Perhaps my favourite piece is ‘Black Boot Shuffle’ with the gorgeous drifting feel, akin to a perfect late night jazz record. Is there a particular song on the record you feel most proud of?
JC: I really love the ‘Santa Cruz River’. the actual river in Tucson means a lot to me. For over 25 years I have run along its banks, with my children in strollers, then on bikes, and so many times just alone, running, seeing the coyotes, the javalina and hawk, the water flowing, then the mud, and then the cracks, and then the sand. I think Naim has written a beautiful melody that captures my love for that place.
NA: I love all the tracks individually really. May I’m from an older generation, I am really attached to the album format. I like a collection of tunes to dance with each other’s in defined space, time, sequence.
In the years that have passed since the very special ABBC record, and I’m sure the other collaborative projects you’ve both been involved together with, I wonder has your compositional approach and writing process changed or altered in any way on ‘The Western Suite and Siesta Songs’?
JC: Not really, when I work with Joey or other song writers I feel I am more of a support, someone to bounce ideas off of, this is why I think drums and drummers are such a great song writing partners, we don’t get in the way of chord or melody structure, we get to where the heart of the song is as it is being played or thought out. when I work alone. sometimes I will be inspired by a beat that I start playing behind the kit, that’s how ‘Black Boot Shuffle’ came about, I loved that beat with the hi hat marking the time off on the up beats, then I added the piano, vibes and marimba.
NA: For me, this album and collaboration was really an exercise to manipulate “American” codes, trying to capture something “authentic”. Found out that you’re never more authentic than when you explore, twist the roots… very different than trying to Make America Great Again.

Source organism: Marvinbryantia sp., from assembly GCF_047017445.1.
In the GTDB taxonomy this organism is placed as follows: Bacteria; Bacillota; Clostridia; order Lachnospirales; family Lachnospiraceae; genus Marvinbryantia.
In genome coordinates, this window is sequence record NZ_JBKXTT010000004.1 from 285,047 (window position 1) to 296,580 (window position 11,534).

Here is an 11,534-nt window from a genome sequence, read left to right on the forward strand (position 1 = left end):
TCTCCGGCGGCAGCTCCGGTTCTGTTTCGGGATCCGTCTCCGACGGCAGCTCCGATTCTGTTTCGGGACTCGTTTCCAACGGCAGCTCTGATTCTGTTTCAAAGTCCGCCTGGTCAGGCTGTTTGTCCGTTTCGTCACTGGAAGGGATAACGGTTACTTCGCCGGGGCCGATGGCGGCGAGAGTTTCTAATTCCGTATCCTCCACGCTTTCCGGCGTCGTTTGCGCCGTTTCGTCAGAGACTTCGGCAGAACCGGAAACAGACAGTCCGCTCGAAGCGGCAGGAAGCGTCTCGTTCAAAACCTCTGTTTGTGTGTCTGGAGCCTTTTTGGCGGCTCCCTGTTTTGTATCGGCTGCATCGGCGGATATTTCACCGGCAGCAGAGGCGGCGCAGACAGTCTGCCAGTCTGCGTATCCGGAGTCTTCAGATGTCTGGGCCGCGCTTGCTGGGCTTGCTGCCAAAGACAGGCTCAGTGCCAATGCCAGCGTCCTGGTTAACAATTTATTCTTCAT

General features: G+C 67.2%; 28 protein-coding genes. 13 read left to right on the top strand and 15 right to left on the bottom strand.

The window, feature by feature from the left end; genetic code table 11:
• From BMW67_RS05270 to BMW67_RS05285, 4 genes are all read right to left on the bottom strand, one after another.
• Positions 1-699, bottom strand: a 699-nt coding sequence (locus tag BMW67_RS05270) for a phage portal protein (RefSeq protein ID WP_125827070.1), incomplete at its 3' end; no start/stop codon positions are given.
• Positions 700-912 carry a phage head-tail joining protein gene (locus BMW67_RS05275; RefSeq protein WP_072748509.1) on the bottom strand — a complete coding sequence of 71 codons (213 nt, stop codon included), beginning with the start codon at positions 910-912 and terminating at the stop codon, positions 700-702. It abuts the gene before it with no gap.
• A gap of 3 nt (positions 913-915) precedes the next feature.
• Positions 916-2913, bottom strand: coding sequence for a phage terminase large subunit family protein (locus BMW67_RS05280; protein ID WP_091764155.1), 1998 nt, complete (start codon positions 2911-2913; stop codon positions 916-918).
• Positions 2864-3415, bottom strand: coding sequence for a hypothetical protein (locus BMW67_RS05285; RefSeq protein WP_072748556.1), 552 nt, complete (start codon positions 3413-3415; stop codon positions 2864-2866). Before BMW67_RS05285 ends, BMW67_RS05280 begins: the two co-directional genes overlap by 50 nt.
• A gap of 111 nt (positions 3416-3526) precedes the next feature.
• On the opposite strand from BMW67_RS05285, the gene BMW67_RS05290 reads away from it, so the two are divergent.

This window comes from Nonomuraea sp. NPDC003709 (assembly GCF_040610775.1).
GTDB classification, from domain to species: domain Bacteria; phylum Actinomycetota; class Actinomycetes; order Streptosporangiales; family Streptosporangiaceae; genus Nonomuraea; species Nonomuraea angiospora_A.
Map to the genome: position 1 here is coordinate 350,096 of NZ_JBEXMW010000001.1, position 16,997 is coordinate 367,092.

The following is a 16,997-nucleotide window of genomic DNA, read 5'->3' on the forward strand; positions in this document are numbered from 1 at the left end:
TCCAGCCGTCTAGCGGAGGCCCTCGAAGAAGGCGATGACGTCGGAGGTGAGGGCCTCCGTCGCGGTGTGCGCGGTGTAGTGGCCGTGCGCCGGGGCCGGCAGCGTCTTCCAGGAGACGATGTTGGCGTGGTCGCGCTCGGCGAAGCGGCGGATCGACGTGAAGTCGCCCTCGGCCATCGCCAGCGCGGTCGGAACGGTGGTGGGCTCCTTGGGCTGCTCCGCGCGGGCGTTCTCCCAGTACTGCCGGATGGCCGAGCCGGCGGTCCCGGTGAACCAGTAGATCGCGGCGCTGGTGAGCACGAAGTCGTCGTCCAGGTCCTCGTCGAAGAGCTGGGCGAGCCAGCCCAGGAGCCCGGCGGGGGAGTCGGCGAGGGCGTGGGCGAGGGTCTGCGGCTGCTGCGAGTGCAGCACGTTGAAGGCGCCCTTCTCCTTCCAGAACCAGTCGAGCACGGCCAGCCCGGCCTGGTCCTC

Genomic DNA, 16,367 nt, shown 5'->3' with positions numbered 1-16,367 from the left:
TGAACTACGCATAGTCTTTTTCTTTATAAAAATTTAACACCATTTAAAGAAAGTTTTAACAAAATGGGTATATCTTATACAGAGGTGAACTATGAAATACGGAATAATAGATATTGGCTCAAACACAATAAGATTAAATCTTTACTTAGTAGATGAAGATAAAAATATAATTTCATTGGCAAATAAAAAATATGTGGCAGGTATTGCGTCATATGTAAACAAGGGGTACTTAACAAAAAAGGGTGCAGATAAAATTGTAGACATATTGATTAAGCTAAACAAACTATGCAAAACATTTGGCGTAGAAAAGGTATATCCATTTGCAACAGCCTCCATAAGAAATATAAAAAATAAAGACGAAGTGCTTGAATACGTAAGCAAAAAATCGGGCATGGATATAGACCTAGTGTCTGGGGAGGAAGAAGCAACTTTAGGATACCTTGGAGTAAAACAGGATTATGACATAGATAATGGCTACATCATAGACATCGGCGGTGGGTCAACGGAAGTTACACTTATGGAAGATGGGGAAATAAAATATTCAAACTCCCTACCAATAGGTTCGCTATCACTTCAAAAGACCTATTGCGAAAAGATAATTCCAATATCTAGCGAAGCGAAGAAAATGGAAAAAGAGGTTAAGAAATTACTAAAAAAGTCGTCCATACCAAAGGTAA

Can you discuss your favourite film scores and also, the recordings of instrumental music that speaks to you like no other?
JC: One of my favourites is Stewart Copland’s ‘Rumblefish’ the film means a lot to me because it was made in Tulsa, Oklahoma where I grew up, and started playing drums. The Police were such a great band, and his drumming really was so important in the group, when I found out that he wrote songs and played other instruments, it really made me want to up my own game, made me realize how great it could be to compose instrumentals. I love Nina Rota’s ‘The Godfather’ as well, the simple melody played on the accordion, and then builds with the strings, and how he used that theme in so many different emotional contexts throughout the film. I love Carter Burwell as well, with the Cohen Brothers ‘No Country For Old Men’ this is more an example where the music relies on tone more than melody, the sounds stay open, unresolved, leaving you on edge, and in suspense over and over again. Ennio Morricone continues to inspire, he did the soundtrack to the remake of ‘Lolita’ I loved it and it inspired to sit at the piano and work on chord structures, chords that have dissonance yet still sound pretty in a way.
NA: So many film scores I love!! They have all their own logic. For example, Last Tango In Paris is a strange one for me. The choice of having this “Tango” music in a story that takes place in Paris whose main character is a lost American man. Everything here contributes to weave the complexity of the story, the characters. Analysed, it could seem so artificial, weird, odd even, but in the alchemy, and that is the art, it makes the story Real, we relate to it. This one score is really moving for me.
Lastly, the harmonies that ascend on the joyously uplifting ‘Santa Cruz River’ conjures up a timeless, enchanting sound. The record feels as if there is a river flowing throughout and eventually meeting its sea. One of the great hallmarks of the record is the lyrical quality to these compositions, owing as much to Bill Cllahan or Bob Dylan & The Band as much as it does to the scorework of Ennio Morricone.
JC: The Santa Cruz river rarely flows anymore, as with many of the rivers in the southwest. It is sad. I love the fragility of the desert, and how rain is such a delicate balance to all that lives. I hope that our music and what we advocate for in solar and wind energy, will help curb the ever-growing negative effects of fossil fuelled energy. Thank you so much for your kind words and inspiration.
‘The Western Suite and Siesta Songs’ is out now on LM Duplication.